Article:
The Florence Nightingale Foundation (FNF) is an anti-racist organisation. It firmly believes in the inherent worth and dignity of every individual and is committed to opposing all forms of racism and discrimination. We recognise that racism has a long and painful history, the legacy of which continues to leave deep scars on our society. To create a more equitable future, we must first acknowledge the past and learn from it.
We are dedicated to educating ourselves and our team on the issue of racism, including its historical roots and contemporary manifestations, its biopsychosocial harm on the global majority and the inequalities that resulted from this. We are committed to providing opportunities for continuous learning, growth, and self-reflection, both individually and collectively. This will enable us to make the internal changes which will ensure a culture of belonging as opposed to assimilation. This necessitates an understanding of how race intersects with other aspects of identity, and recognising the unique experiences of individuals at these intersections who may encounter compounded forms of discrimination.
We recognise the power of our networks and influence. We are committed to using these resources to fight against racism and promote diversity, equity, and inclusion by being more intentional with our actions . We will actively seek out partnerships and collaborations with organisations that share our values and goals.
We understand that grassroots change through community organising is a critical component of anti-racism work. We are committed to supporting communities in their efforts to organise and advocate for change, while recognising, respecting and understanding the leadership and expertise of those directly impacted by racism.
Finally, we believe that authenticity is at the core of effective leadership. We are committed to promoting and embracing the many voices and diverse experiences that make up our health and care system and to creating an inclusive environment where all individuals can bring their whole selves to work.
As an organisation, the Florence Nightingale Foundation recognises the importance of allyship in the fight against racism. We understand that we have a responsibility to stand in solidarity with diverse communities and to actively work towards dismantling systems of oppression.
We are committed to educating ourselves, our team, our alumni and membership community on how to be effective allies. This includes listening to and amplifying the voices of diverse communities, acknowledging our privilege and confronting our own biases, and actively working to create more inclusive and equitable spaces.
We recognise that allyship is an ongoing process that requires constant self-reflection, learning and action. We are committed to providing resources and support to our team and community to enable us to become better allies and advocates.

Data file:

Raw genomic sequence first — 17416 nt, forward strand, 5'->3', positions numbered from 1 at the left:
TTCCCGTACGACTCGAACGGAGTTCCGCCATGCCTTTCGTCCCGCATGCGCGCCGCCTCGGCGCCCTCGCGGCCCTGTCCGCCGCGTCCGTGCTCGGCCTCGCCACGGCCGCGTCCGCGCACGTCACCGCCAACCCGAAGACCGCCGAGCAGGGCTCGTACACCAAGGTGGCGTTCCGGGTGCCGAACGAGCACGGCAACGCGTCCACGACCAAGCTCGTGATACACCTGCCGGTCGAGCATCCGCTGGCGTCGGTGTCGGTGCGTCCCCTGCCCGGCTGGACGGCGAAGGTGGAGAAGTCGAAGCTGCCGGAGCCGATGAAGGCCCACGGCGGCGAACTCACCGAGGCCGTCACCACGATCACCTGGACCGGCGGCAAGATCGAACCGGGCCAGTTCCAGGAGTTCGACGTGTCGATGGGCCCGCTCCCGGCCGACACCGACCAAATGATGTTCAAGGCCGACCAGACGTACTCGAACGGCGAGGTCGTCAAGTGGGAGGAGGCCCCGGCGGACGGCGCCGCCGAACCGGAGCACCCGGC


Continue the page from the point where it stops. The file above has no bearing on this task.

We believe that true allyship requires action, and we are committed to taking concrete steps to support diverse communities. This includes using our platforms to raise awareness of issues, advocating for policy change, and supporting organisations that work towards equity and social justice. In addition we will ensure individuals who are part of our community are aware of how they can report direct and indirect experiences of racism and have access to the right advice, support and network to raise and challenge their experience. We will be an accomplice in the dismantling of racism and ensuing injustices.
In short, we believe that global allyship is an essential component of anti-racism work and are committed to being active and effective allies in the fight against racism and discrimination.
This anti-racism statement and set of commitments were developed in collaboration with the following people. They will continue to provide oversight and challenge as we progress and take forward our commitments. With sincere gratitude to:
Racism: The belief in the superiority of one race over another, and the resulting discrimination and mistreatment of individuals or groups based on their race.
Allyship: The practice of promoting and advocating for the rights and well-being of individuals or groups who experience systemic oppression, often through active and intentional support, education, and amplification of marginalised voices.
Equity: The principle of fairness and justice, where resources and opportunities are distributed to individuals or groups according to their needs, rather than being equal for all regardless of their circumstances.
Inclusion: The active and intentional effort to create a community or space where all individuals, regardless of their identities or backgrounds, feel valued, respected, and able to fully participate.
Diversity: A range of visible and invisible identities, cultures, and perspectives that exist within a society or group, including differences in race, ethnicity, gender, sexuality, religion, ability, and socioeconomic status.
Global majority: A term used to describe the majority of the world’s population, which is made up of people of colour.
Community organising: The process of bringing people together to collectively work towards social or political change, often through grassroots campaigns, movements, or initiatives.
Intersectionality: a theoretical framework and analytical tool that recognises that individuals have multiple identities and experiences of oppression, discrimination, and privilege due to the intersecting nature of their social identities such as race, gender, sexuality, class, religion, and ability. Intersectionality emphasises the importance of considering the unique ways in which different aspects of identity intersect and affect individuals’ experiences of power and oppression in societal structures.
You can download a pdf version of this statement here.